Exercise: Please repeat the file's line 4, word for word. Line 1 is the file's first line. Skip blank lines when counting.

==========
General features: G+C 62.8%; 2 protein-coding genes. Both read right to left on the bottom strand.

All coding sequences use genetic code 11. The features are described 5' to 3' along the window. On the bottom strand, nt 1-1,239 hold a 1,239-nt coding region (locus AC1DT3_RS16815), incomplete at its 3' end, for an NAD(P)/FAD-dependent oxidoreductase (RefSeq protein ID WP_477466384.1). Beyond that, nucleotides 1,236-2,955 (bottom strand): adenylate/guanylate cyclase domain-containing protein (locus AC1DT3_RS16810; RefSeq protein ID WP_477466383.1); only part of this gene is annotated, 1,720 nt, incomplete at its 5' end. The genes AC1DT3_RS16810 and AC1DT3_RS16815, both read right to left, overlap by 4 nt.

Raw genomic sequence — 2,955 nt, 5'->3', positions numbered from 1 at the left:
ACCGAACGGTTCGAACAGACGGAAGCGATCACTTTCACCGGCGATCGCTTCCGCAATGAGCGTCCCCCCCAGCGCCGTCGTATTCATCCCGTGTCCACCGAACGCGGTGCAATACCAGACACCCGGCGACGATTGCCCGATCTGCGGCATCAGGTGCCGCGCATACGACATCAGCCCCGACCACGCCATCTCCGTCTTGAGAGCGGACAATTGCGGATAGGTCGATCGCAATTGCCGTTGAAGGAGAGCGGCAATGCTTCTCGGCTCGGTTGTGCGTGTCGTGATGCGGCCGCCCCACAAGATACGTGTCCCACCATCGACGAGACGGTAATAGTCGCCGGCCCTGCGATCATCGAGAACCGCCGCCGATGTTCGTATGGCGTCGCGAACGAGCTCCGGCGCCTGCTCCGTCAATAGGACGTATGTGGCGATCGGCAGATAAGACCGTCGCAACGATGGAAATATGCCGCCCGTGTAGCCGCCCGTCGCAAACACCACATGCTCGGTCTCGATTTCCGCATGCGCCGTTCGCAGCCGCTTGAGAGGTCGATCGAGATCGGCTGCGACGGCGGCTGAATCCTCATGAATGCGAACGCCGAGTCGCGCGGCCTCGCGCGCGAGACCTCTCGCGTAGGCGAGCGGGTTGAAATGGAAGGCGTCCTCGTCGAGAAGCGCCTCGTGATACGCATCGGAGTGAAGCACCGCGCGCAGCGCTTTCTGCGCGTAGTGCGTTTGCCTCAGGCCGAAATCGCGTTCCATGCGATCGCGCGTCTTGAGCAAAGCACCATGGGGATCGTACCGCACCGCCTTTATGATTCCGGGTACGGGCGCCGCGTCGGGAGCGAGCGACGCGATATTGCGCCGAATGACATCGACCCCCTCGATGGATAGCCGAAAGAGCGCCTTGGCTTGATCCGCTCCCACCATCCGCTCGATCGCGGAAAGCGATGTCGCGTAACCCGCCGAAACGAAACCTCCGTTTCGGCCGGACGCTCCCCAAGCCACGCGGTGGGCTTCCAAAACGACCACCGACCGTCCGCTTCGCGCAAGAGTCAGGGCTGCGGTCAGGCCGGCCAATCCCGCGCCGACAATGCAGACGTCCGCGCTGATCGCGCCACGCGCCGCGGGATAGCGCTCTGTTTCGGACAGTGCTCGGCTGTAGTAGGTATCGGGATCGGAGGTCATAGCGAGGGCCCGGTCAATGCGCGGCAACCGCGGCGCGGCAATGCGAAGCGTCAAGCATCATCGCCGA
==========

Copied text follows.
ACCGAACGGTTCGAACAGACGGAAGCGATCACTTTCACCGGCGATCGCTTCCGCAATGAGCGTCCCCCCCAGCGCCGTCGTATTCATCCCGTGTCCACCGAACGCGGTGCAATACCAGACACCCGGCGACGATTGCCCGATCTGCGGCATCAGGTGCCGCGCATACGACATCAGCCCCGACCACGCCATCTCCGTCTTGAGAGCGGACAATTGCGGATAGGTCGATCGCAATTGCCGTTGAAGGAGAGCGGCAATGCTTCTCGGCTCGGTTGTGCGTGTCGTGATGCGGCCGCCCCACAAGATACGTGTCCCACCATCGACGAGACGGTAATAGTCGCCGGCCCTGCGATCATCGAGAACCGCCGCCGATGTTCGTATGGCGTCGCGAACGAGCTCCGGCGCCTGCTCCGTCAATAGGACGTATGTGGCGATCGGCAGATAAGACCGTCGCAACGATGGAAATATGCCGCCCGTGTAGCCGCCCGTCGCAAACACCACATGCTCGGTCTCGATTTCCGCATGCGCCGTTCGCAGCCGCTTGAGAGGTCGATCGAGATCGGCTGCGACGGCGGCTGAATCCTCATGAATGCGAACGCCGAGTCGCGCGGCCTCGCGCGCGAGACCTCTCGCGTAGGCGAGCGGGTTGAAATGGAAGGCGTCCTCGTCGAGAAGCGCCTCGTGATACGCATCGGAGTGAAGCACCGCGCGCAGCGCTTTCTGCGCGTAGTGCGTTTGCCTCAGGCCGAAATCGCGTTCCATGCGATCGCGCGTCTTGAGCAAAGCACCATGGGGATCGTACCGCACCGCCTTTATGATTCCGGGTACGGGCGCCGCGTCGGGAGCGAGCGACGCGATATTGCGCCGAATGACATCGACCCCCTCGATGGATAGCCGAAAGAGCGCCTTGGCTTGATCCGCTCCCACCATCCGCTCGATCGCGGAAAGCGATGTCGCGTAACCCGCCGAAACGAAACCTCCGTTTCGGCCGGACGCTCCCCAAGCCACGCGGTGGGCTTCCAAAACGACCACCGACCGTCCGCTTCGCGCAAGAGTCAGGGCTGCGGTCAGGCCGGCCAATCCCGCGCCGACAATGCAGACGTCCGCGCTGATCGCGCCACGCGCCGCGGGATAGCGCTCTGTTTCGGACAGTGCTCGGCTGTAGTAGGTATCGGGATCGGAGGTCATAGCGAGGGCCCGGTCAATGCGCGGCAACCGCGGCGCGGCAATGCGAAGCGTCAAGCATCATCGCCGA